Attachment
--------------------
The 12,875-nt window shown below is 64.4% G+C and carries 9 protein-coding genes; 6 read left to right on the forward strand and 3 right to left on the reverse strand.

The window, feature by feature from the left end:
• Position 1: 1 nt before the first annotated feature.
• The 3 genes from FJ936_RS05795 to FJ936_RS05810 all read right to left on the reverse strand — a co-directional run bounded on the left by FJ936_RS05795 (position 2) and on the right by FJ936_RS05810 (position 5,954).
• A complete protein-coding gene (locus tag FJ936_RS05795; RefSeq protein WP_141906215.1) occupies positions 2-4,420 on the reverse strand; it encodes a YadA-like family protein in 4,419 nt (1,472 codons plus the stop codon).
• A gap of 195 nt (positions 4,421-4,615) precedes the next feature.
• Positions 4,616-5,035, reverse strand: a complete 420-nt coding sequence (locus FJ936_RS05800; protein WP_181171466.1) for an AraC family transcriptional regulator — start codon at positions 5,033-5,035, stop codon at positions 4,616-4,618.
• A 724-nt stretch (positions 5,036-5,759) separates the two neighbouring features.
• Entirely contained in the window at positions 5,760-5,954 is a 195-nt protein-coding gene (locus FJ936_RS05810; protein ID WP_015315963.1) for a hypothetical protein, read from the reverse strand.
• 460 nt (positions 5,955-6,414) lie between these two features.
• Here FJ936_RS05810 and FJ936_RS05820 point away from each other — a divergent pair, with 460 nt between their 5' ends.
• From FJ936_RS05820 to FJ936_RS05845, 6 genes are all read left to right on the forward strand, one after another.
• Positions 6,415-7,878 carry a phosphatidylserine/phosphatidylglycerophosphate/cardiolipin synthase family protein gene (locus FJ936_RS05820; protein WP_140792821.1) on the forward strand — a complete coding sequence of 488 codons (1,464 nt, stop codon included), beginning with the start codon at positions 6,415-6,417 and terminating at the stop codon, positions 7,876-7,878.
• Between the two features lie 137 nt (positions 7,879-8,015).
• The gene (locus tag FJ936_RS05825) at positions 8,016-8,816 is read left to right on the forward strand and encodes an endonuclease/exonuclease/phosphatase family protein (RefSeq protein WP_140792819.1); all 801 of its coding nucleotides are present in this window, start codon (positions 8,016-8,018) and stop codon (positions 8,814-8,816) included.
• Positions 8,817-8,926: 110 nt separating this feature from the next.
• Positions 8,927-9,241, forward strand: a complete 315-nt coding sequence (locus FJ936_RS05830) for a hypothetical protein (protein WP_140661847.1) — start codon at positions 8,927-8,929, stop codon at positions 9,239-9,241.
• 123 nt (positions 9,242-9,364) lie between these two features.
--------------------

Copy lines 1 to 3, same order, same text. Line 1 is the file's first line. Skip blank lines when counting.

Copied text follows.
The 12,875-nt window shown below is 64.4% G+C and carries 9 protein-coding genes; 6 read left to right on the forward strand and 3 right to left on the reverse strand.

The window, feature by feature from the left end:
• Position 1: 1 nt before the first annotated feature.